Order Tara's Bicycle Touring Cookbook Today!

The Persistence of Pizza

by Tara

This evening, we decided it would be a good idea make a frozen pizza. This is our "too tired to make anything else and can't bear to create any more dirty dishes" meal. The pizza, which I had previously folded in half so I could successfully shove it into our tiny freezer, broke when I tried to pry it open. By the time I was done, it had shattered into three large pieces. Unfettered, I placed them in our tiny oven.

Before long, black smoke began pouring from the minuscule apparatus, and I hurriedly opened the door to check on it. Lo and behold, all three sections were melting and drooping between the bars of the baking shelf like a pizza-version of Salvador DalĂ­'s "The Persistence of Memory." With a trio of inedibley raw dough slabs in mid-bake, there was nothing to do but shove a piece of foil under them and wait.

The Persistence of Pizza

The hands-off approach proved ineffective. Soon, our whole camper was full of billowing smoke. Tyler and I attempted to rectify the situation with a spatula and a set of tongs, and eventually, we got the slices propped up on the rack. Or so we thought. A few minutes later, they were melting, drooping and smoking again. Admitting defeat, we removed the partially burned, and partially raw pizza from the oven.

In the course of doing so, one of the halves flipped over, splattering pizza sauce on the floor, and our newly-cleaned dish towels. Exasperated, we split the remains and washed them down with a cold beer, all the while zoning out in front of a TV show like nothing had happened.

After dinner we surveyed the pizza wreckage in a stunned silence that was broken only by the occasional chuckle about how absurd our lives are at the moment. The kitchen I worked hard to clean this afternoon is now a tomato-smeared warzone. The oven is a crusty cave of cheesy burnt-on stalactites. Neither of us has the energy to fix another mess tonight—we'll simply have to deal with it tomorrow.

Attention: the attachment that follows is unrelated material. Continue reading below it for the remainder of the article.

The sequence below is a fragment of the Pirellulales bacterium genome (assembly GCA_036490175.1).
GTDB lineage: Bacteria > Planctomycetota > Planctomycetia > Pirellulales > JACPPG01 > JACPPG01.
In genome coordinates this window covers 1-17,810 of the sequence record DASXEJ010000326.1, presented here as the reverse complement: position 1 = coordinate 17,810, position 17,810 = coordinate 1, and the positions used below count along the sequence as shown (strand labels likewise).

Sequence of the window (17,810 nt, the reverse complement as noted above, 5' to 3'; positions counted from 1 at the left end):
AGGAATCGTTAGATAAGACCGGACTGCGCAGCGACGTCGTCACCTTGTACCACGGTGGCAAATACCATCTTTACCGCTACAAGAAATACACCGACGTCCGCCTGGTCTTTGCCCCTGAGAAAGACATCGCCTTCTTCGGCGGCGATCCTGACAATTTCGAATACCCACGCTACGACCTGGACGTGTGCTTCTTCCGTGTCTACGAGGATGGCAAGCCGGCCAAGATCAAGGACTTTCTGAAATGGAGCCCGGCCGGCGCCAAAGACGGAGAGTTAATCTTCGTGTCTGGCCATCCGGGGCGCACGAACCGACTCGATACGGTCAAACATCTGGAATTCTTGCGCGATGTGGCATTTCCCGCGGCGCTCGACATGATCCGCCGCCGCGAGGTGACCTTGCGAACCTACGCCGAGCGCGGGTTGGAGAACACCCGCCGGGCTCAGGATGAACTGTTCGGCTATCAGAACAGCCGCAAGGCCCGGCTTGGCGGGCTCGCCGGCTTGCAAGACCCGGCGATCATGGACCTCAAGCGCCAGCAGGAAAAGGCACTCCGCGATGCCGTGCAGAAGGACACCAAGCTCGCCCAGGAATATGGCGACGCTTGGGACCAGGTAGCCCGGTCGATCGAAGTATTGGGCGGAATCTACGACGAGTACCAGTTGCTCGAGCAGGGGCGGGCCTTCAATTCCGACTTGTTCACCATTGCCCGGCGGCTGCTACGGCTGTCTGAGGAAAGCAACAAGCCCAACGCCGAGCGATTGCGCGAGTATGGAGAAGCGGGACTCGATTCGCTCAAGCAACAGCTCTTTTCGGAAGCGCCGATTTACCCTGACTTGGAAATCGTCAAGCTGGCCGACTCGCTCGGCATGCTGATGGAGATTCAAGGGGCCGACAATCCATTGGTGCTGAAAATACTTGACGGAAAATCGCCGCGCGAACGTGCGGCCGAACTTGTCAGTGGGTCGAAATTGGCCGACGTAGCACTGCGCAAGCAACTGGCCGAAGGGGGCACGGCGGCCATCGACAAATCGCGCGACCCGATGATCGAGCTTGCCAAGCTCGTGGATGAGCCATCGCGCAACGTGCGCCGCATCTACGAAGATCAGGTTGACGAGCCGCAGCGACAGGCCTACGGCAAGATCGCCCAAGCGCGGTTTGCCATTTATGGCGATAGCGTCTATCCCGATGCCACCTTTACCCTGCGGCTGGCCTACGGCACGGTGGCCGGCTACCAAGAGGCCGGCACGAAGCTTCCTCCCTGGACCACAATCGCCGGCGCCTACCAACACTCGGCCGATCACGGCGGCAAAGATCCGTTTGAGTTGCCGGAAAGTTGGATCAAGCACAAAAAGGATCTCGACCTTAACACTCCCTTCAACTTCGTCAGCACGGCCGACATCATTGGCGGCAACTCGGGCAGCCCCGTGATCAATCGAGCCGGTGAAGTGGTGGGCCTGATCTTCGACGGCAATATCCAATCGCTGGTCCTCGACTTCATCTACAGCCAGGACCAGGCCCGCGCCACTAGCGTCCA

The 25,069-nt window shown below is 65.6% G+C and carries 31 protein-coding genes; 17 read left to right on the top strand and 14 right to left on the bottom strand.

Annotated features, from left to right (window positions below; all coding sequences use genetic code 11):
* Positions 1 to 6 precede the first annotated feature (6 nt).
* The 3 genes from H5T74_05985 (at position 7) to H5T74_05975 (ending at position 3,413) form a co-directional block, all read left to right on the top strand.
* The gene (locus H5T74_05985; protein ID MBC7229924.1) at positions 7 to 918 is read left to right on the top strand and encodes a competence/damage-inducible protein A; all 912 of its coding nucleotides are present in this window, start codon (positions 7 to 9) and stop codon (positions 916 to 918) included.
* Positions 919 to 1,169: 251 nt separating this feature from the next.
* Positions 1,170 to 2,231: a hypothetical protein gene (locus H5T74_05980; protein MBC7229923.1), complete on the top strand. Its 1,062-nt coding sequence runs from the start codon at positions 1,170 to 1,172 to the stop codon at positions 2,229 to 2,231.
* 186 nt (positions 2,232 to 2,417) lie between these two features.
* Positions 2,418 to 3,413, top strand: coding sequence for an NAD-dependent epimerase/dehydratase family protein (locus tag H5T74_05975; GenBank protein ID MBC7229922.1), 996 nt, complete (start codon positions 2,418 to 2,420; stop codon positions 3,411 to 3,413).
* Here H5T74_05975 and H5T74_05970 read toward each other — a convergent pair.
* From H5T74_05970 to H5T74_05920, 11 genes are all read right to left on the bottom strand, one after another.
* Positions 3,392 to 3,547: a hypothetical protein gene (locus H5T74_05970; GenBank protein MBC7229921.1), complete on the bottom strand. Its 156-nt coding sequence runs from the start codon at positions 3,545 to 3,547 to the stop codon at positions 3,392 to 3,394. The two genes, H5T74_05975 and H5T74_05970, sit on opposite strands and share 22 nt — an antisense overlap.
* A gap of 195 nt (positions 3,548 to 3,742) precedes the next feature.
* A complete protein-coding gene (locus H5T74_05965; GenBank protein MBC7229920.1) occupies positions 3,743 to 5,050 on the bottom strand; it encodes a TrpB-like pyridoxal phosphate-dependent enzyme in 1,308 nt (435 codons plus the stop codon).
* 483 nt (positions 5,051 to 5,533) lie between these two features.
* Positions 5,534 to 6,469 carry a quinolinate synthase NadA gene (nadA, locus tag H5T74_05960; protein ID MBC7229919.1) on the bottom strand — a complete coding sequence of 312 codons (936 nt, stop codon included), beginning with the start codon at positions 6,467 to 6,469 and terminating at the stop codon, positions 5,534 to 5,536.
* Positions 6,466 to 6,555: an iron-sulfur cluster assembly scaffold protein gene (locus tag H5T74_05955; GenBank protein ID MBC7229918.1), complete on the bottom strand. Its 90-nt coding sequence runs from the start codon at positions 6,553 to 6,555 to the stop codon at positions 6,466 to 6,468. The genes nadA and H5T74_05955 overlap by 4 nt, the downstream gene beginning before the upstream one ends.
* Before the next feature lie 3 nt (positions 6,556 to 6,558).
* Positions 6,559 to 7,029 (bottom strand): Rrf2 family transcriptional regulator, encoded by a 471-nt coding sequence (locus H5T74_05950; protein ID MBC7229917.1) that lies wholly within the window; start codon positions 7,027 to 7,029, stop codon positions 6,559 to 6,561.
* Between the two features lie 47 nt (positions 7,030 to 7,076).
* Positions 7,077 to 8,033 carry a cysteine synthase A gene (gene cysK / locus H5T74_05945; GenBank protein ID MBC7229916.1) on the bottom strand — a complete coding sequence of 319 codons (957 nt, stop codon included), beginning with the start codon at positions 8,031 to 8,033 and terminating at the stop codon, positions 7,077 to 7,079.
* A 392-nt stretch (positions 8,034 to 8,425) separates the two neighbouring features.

Before we head to bed, Tyler shows me this scene from the movie "The Money Pit", and we both bust a commiserative gut laughing at it:

Previous Entry
Road Building


Thank you so much for sharing a bit of silliness from your day. A great story all the way through the video :)
Posted by Dave on July 10th, 2013 at 9:19 AM
This post would have been MUCH better with pictures :)
Posted by Erik on July 10th, 2013 at 7:50 PM
You're welcome! A few days ago we decided we should try to record a bit more about what the day-to-day is like out here--there will probably be more silliness ahead :)

You're right, and now that you mention it, I can't believe we didn't take any!

Posted by Tara on July 11th, 2013 at 12:14 AM
Oh yes, Kai & I have experienced this kind of exasperating day and have looked at each other and said, "This is our life? Really?! THIS is our life?!".

That movie scene is hilarious! Glad to see you can keep a sense of humor through it all, sometimes it's the only thing that can pull you through these not-so-hilarious-times.

By the way, there's a reason we didn't have many photos from our last three weeks of building our tiny house either - there's only so much energy you have any given day and on days like this, when you're stretched thin, you have ZERO energy to 'document' what's going down. Just get through it in one piece :-)
Posted by Sheila Poettgen on July 11th, 2013 at 4:08 PM
You should build a cob oven. You know, in your infinite spare time.

Seriously, though. Thanks for sharing this. It's nice to see we aren't the only ones who have pizza-on-the-floor-and-I-don't-even-have-the-energy-to-care days.
Posted by Angie on July 12th, 2013 at 12:49 PM
Sheila - Thank you! It's so nice to know you two understand how it is. :-)

Angie - Haha, we did build an earthen oven, actually... just not here. We'll absolutely build one eventually, but only after we have a house and all that. :-)
Posted by Tara on July 14th, 2013 at 12:44 PM